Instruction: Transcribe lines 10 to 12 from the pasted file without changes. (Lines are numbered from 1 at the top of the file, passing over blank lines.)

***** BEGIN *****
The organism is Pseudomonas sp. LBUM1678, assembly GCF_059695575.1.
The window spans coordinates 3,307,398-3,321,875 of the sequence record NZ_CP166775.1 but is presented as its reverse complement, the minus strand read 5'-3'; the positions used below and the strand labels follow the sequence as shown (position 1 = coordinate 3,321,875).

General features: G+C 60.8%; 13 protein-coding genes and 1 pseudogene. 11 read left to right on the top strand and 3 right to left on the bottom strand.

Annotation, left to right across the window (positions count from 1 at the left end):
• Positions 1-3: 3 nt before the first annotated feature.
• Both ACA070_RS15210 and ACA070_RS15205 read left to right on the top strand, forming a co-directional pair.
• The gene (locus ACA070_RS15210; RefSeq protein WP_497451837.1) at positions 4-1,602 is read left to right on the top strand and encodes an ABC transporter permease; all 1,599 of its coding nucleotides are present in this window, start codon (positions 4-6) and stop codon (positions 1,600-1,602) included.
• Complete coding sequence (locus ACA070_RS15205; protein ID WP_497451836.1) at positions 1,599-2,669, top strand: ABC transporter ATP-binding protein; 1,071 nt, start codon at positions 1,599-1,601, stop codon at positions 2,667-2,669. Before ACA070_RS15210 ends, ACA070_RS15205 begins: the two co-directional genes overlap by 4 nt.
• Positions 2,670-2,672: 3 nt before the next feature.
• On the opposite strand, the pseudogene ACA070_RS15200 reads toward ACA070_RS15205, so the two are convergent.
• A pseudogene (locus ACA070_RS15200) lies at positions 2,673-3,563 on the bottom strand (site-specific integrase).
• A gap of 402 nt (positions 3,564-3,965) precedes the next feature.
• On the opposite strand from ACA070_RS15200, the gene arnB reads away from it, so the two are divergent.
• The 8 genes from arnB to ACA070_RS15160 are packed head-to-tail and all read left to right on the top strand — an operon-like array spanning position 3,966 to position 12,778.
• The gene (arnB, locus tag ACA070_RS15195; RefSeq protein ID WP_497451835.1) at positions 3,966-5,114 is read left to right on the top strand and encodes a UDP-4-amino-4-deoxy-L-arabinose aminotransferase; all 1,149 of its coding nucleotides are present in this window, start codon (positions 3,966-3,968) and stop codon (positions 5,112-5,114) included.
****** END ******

• On the opposite strand, the pseudogene ACA070_RS15200 reads toward ACA070_RS15205, so the two are convergent.
• A pseudogene (locus ACA070_RS15200) lies at positions 2,673-3,563 on the bottom strand (site-specific integrase).
• A gap of 402 nt (positions 3,564-3,965) precedes the next feature.